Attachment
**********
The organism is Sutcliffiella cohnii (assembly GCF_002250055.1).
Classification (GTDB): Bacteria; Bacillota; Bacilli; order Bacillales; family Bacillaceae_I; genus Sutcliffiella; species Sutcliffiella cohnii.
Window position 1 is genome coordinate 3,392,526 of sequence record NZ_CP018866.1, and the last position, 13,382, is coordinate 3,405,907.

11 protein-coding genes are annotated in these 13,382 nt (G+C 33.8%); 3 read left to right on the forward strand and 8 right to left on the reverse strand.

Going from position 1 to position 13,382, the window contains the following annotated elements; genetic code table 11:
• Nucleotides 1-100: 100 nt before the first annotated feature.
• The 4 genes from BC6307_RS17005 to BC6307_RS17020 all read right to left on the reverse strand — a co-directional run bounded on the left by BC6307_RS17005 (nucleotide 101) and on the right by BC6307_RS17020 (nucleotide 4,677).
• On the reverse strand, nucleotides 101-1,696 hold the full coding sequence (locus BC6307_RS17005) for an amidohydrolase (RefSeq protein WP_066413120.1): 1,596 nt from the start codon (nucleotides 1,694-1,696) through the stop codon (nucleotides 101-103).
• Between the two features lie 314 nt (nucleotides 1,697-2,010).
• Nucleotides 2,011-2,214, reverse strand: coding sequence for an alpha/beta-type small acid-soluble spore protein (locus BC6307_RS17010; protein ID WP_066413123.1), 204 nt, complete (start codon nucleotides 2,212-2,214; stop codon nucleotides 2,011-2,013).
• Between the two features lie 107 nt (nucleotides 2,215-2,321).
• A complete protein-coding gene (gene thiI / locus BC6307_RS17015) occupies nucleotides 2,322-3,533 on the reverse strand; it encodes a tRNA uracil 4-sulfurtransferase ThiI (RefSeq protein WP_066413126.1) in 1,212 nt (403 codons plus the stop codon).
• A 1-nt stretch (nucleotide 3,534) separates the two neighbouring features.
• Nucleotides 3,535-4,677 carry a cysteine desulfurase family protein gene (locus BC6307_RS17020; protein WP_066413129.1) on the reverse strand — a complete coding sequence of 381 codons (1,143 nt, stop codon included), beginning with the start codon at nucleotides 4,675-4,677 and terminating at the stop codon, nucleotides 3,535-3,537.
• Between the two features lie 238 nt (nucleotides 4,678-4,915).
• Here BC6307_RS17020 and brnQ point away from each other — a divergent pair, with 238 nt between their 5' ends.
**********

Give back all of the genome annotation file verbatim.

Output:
The organism is Sutcliffiella cohnii (assembly GCF_002250055.1).
Classification (GTDB): Bacteria; Bacillota; Bacilli; order Bacillales; family Bacillaceae_I; genus Sutcliffiella; species Sutcliffiella cohnii.
Window position 1 is genome coordinate 3,392,526 of sequence record NZ_CP018866.1, and the last position, 13,382, is coordinate 3,405,907.

11 protein-coding genes are annotated in these 13,382 nt (G+C 33.8%); 3 read left to right on the forward strand and 8 right to left on the reverse strand.

Going from position 1 to position 13,382, the window contains the following annotated elements; genetic code table 11:
• Nucleotides 1-100: 100 nt before the first annotated feature.
• The 4 genes from BC6307_RS17005 to BC6307_RS17020 all read right to left on the reverse strand — a co-directional run bounded on the left by BC6307_RS17005 (nucleotide 101) and on the right by BC6307_RS17020 (nucleotide 4,677).
• On the reverse strand, nucleotides 101-1,696 hold the full coding sequence (locus BC6307_RS17005) for an amidohydrolase (RefSeq protein WP_066413120.1): 1,596 nt from the start codon (nucleotides 1,694-1,696) through the stop codon (nucleotides 101-103).
• Between the two features lie 314 nt (nucleotides 1,697-2,010).
• Nucleotides 2,011-2,214, reverse strand: coding sequence for an alpha/beta-type small acid-soluble spore protein (locus BC6307_RS17010; protein ID WP_066413123.1), 204 nt, complete (start codon nucleotides 2,212-2,214; stop codon nucleotides 2,011-2,013).
• Between the two features lie 107 nt (nucleotides 2,215-2,321).
• A complete protein-coding gene (gene thiI / locus BC6307_RS17015) occupies nucleotides 2,322-3,533 on the reverse strand; it encodes a tRNA uracil 4-sulfurtransferase ThiI (RefSeq protein WP_066413126.1) in 1,212 nt (403 codons plus the stop codon).
• A 1-nt stretch (nucleotide 3,534) separates the two neighbouring features.
• Nucleotides 3,535-4,677 carry a cysteine desulfurase family protein gene (locus BC6307_RS17020; protein WP_066413129.1) on the reverse strand — a complete coding sequence of 381 codons (1,143 nt, stop codon included), beginning with the start codon at nucleotides 4,675-4,677 and terminating at the stop codon, nucleotides 3,535-3,537.
• Between the two features lie 238 nt (nucleotides 4,678-4,915).
• Here BC6307_RS17020 and brnQ point away from each other — a divergent pair, with 238 nt between their 5' ends.